NKJV - 6 He also spoke this parable: "A certain man had a fig tree planted in his vineyard, and he came seeking fruit on it and found none.
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I am not a horticulturist, but my consultation of secular sources produced a reference to the practice of planting fig trees in the corners of vineyards to allow maximum utilization of available physical planting space.
Although planting trees in a vineyard might serve a practical purpose, we should be mindful that Luke 13:6-9 is a parable, and parables are not necessarily all rooted in reality – they use symbols to teach a deeper truth. It appears that the parable is also a prophecy. The vineyard’s owner came looking for fruit but found only leaves. The tree appeared healthy enough to bear fruit but had no fruit. The vineyard represents Israel (Isa 5:1-7; Jer 12:10; Ps 80:8-16). The vineyard owner gives four years for the fig tree to bear fruit and will be cut down. Israel was cut down as God's people in AD 34 when they stoned Stephen and in AD 70 Jerusalem and the temple were destroyed. Although Israel was cut down, its roots were not destroyed, and the Gentiles were grafted into the stump of Israel (Rom 11:17-24).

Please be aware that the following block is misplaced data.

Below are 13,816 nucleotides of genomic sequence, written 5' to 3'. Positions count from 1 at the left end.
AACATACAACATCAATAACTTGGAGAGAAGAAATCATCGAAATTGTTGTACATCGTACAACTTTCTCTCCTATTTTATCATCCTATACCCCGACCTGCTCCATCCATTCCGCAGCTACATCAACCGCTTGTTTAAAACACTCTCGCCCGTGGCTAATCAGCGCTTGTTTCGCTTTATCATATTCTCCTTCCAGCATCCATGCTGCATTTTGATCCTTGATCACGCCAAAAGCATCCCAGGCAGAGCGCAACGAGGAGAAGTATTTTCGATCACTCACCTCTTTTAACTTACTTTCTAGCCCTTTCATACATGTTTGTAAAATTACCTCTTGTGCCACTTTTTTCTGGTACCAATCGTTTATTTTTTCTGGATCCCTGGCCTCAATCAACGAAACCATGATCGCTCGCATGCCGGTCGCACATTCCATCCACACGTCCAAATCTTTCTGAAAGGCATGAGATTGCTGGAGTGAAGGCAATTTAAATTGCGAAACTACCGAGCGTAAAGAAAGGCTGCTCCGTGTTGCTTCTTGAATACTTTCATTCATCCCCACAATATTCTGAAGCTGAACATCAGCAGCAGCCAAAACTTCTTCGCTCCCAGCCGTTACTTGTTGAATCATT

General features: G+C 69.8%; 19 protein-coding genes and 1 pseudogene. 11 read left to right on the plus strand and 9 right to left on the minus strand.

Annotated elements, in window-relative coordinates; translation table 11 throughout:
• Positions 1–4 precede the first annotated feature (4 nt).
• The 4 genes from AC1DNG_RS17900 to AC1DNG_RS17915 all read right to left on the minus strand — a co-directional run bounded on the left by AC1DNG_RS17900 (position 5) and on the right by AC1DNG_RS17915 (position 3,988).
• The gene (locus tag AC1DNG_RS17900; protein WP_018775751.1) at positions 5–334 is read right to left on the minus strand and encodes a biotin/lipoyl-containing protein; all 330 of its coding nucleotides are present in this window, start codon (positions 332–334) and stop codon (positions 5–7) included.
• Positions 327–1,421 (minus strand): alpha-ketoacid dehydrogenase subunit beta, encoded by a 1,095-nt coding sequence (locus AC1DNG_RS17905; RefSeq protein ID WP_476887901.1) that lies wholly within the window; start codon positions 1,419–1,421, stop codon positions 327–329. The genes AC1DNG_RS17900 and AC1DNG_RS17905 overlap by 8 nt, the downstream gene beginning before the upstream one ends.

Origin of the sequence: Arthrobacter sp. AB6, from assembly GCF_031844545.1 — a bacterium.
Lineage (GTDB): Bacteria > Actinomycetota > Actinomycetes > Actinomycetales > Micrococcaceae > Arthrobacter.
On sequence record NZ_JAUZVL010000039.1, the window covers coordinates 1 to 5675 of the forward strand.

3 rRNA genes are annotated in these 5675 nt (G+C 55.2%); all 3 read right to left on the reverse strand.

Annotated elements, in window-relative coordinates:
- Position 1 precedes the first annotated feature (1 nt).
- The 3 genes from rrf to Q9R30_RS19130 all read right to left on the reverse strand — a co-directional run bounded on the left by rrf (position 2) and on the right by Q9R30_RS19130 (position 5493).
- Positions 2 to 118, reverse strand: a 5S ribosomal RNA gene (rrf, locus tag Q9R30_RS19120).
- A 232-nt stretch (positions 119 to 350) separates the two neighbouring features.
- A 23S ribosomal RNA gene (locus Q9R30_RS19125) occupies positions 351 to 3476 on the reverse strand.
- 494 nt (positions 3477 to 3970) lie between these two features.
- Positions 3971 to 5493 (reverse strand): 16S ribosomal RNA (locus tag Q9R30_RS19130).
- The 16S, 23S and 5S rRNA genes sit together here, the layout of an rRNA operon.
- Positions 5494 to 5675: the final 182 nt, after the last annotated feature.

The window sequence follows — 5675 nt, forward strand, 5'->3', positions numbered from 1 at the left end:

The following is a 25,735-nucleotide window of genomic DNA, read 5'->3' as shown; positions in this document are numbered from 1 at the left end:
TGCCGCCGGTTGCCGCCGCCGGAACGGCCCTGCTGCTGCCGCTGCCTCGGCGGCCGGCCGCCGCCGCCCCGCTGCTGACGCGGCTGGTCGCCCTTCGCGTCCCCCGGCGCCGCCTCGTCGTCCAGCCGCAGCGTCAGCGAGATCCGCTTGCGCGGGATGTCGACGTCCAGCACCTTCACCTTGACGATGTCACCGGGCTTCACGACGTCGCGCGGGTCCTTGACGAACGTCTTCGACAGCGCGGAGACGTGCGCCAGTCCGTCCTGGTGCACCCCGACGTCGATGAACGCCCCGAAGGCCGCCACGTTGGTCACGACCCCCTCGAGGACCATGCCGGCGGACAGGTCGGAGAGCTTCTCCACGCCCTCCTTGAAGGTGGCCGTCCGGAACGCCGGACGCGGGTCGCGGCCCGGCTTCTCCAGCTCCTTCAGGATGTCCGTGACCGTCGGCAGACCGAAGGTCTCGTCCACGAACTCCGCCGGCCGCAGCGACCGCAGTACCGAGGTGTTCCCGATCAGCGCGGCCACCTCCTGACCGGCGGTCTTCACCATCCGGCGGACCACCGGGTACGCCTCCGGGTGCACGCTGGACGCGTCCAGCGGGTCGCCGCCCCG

I agree with Aurel Gheorghe that we must read it as a parable and not a literal story. Parables are fictional stories that convey "a truth." The characters or features of the parable are symbolic of something greater. For instance, God in parables is often depicted as a king (Matt. 22:1-14, a father (Luke 15:11-32), a judge, a shepherd (Luke 15:3-7), or a Gardner (vineyard owner) (Mark 12:1-12). Each of these would be familiar to someone living in Israel in the first century. Some common symbols are being used in this parable: 1. "a man" (vineyard owner) - this is probably intended to represent God. In the beginning, God had a garden called the Garden of Eden. In Isaiah 5:1-2, God plants a vineyard. 2. "vineyard" - Israel is often depicted as a "vineyard" (Isaiah 5:1-2). Sometimes, Israel is pictured as an orchard with Olive Trees. Either way, it is a metaphor that everyone in Jesus' audience would understand. 3. "fig trees" - The fig tree depicts the spiritual/religious leaders of Israel (the Priests, Levites, or Pharisees) and also the spiritual health of Israel. In the Old Testament, when Israel is doing well spiritually, the metaphor is that of a productive fig tree (1 Kings 4:25; Zech. 3:10). 4. "the vinedresser" - is Jesus as the Messiah. We should notice that he does not advocate the destruction of the tree right away. He wants to encourage repentance. Jesus tells other parables like this - the Parable of the Weeds (Matthew 13:24-34). In both of these parables, Jesus encourages patience and that one day there will be a judgment for those who do not produce fruit. It seems then, this parable is told against the religious leaders of Israel who aren't producing the fruit expected of them. Jesus comes in judgment against those religious leaders (and the Temple) who take advantage of the regular people. Many of the priests in Jesus' day were very wealthy and would make sure they had power and wealth at the expense of the people of the land. At the same time, Jesus comes with a message of forgiveness and to allow God's justice to be played out. He does not want his followers to resort to violence against the priets or the temple. There are many excellent resources on Parables. One that I would recommend is called "The Parables" by Brad Young.
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